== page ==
From a musician's standpoint, reading about the band's composing of such hits as "I'm Broken," "Floods," "5 Minutes Alone" and "Cemetery Gates" was pure musical bliss, especially when the songs blasted through the headphones as the pages slowly turned. And fans who still live in the Dallas/Fort Worth area will enjoy traveling back in time when Rex discusses Pantera's early days playing at Joe's Garage and weekend gigs that sometimes turned into "week-long residences." In fact, the band's original singer Terry Glaze even makes an appearance in the book, dropping his thoughts between the text whenever the bassist talks about another episode from the band's early days.

And herein lies the only major complaint about the book.

Ignoring Rex's use of I, a word that plagues many writers today, is rather easy when you're used to grading hundreds of papers each week; after all he's not Ernest Hemingway; he's a bass player in a rock band. It's when Cheryl Pond's, Terry Glaze's, Rita Haney's, Walter O'Brien's, Terry Date's, Guy Skyes', Jeff Judd's, Kate Richardson's, Kim Zide Davis' and Belinda Brown's voices appear in the memoir, sliding between paragraphs like outsiders crashing a mental party.

It's jarring, to say the least. Old British writers used this technique in the days when overly wrought descriptions buried the story's meaning. Every so often 19th century readers needed a friendly reminder.

Today, the technique feels like the writer is suffering from a dissociative disorder when voices other than his (or her) own appear in the text. It threatens to break the story's illusion. In Official Truth, Rex and his Scottish writing partner no doubt are using the bassist's family, friends and coworkers as if they're supporting an argument. But as Rex says, "There's just four of us in the band who knew what was going on, and one of them isn't with us anymore. This is just my perspective of what went on." By including other people's voices, Rex (or the Scottish writer) is introducing other perspectives. It's like watching an episode of VH1's Behind the Music playing across the page, which would be okay if we didn't need transitions to help introduce or setup the block quotes where the voices appear.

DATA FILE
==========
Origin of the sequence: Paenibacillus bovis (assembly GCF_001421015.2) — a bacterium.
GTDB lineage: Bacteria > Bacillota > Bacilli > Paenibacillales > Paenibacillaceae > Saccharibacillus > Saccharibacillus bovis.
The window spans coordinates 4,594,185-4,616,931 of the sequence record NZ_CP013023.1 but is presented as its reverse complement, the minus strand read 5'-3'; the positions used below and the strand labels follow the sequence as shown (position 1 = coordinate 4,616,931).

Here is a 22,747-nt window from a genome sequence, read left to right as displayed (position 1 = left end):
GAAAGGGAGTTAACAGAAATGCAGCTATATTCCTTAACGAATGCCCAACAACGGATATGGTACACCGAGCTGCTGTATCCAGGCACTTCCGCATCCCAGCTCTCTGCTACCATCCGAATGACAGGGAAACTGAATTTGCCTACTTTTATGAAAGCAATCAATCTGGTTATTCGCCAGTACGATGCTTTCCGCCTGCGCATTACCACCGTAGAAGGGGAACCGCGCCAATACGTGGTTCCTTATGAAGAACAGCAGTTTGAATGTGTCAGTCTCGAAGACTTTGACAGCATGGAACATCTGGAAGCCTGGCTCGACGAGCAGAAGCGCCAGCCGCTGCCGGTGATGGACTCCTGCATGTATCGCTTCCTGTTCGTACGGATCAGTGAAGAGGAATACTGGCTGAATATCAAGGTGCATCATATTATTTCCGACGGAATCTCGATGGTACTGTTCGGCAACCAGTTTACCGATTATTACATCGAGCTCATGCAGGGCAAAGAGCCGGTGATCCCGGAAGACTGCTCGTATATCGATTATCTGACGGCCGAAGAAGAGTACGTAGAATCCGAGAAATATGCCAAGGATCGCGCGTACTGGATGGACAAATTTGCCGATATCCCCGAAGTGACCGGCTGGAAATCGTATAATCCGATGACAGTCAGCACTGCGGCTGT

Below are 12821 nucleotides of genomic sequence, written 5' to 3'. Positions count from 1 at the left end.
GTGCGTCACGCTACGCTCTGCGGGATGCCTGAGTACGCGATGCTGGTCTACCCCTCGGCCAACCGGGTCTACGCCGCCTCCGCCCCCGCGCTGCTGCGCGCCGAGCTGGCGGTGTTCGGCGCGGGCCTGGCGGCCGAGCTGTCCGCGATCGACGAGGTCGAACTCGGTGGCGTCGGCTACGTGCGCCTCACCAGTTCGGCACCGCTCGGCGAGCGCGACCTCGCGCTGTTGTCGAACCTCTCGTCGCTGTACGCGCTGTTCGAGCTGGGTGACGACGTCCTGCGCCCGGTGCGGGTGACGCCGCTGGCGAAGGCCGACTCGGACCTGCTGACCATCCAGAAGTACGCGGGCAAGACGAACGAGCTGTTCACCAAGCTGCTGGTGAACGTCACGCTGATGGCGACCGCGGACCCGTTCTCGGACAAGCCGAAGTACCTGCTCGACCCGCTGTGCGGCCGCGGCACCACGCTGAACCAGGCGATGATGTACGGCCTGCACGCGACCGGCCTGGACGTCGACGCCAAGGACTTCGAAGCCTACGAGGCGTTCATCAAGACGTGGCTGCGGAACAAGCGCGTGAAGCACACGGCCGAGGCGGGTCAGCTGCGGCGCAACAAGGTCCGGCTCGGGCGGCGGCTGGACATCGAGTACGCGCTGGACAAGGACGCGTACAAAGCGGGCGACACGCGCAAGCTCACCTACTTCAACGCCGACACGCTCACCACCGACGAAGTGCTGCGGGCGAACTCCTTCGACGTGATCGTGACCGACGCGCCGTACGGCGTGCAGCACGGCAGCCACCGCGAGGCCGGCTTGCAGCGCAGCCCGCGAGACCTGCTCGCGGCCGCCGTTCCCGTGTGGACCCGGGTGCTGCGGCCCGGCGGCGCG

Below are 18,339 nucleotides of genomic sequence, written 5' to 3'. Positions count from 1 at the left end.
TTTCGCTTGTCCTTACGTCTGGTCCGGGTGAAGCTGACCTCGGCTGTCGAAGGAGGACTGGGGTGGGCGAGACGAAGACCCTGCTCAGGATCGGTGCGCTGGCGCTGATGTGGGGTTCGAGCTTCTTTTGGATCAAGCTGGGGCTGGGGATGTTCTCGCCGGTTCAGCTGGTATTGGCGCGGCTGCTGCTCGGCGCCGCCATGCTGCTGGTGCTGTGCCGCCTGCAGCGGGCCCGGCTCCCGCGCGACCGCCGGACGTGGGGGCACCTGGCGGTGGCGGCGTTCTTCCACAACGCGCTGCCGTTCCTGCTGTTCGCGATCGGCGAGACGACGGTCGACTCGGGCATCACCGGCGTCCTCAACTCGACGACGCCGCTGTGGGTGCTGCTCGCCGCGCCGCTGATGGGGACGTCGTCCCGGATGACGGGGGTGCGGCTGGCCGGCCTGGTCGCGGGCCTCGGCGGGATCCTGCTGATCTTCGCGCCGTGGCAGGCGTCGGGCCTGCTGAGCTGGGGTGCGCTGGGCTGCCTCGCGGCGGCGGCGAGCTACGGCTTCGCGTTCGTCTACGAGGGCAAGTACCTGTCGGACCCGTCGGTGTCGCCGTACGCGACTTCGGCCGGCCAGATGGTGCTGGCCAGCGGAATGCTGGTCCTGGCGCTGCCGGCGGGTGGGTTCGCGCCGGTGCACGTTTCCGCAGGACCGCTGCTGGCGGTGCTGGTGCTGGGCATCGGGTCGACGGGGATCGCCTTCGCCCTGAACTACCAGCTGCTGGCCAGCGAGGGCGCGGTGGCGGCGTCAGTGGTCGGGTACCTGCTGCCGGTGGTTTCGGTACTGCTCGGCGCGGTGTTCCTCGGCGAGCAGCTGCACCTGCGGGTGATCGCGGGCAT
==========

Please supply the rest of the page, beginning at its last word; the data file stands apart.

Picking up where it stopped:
Rex's memoir delivers to fans what the bassist intended: a behind the scenes look at the events that led to the downfall of one of America's greatest rock bands. It's full of conflict, raw emotion and backstage antics. Some of the bands turning points are illuminated in reflective detail, as if the musician turned author is telling you his story by a warm campfire while someone strums Pantera songs on an old acoustic guitar. As Rex says, "If y'all want a good book on fucking Pantera, here it is from a fucking insider who had really good fucking cheap seats."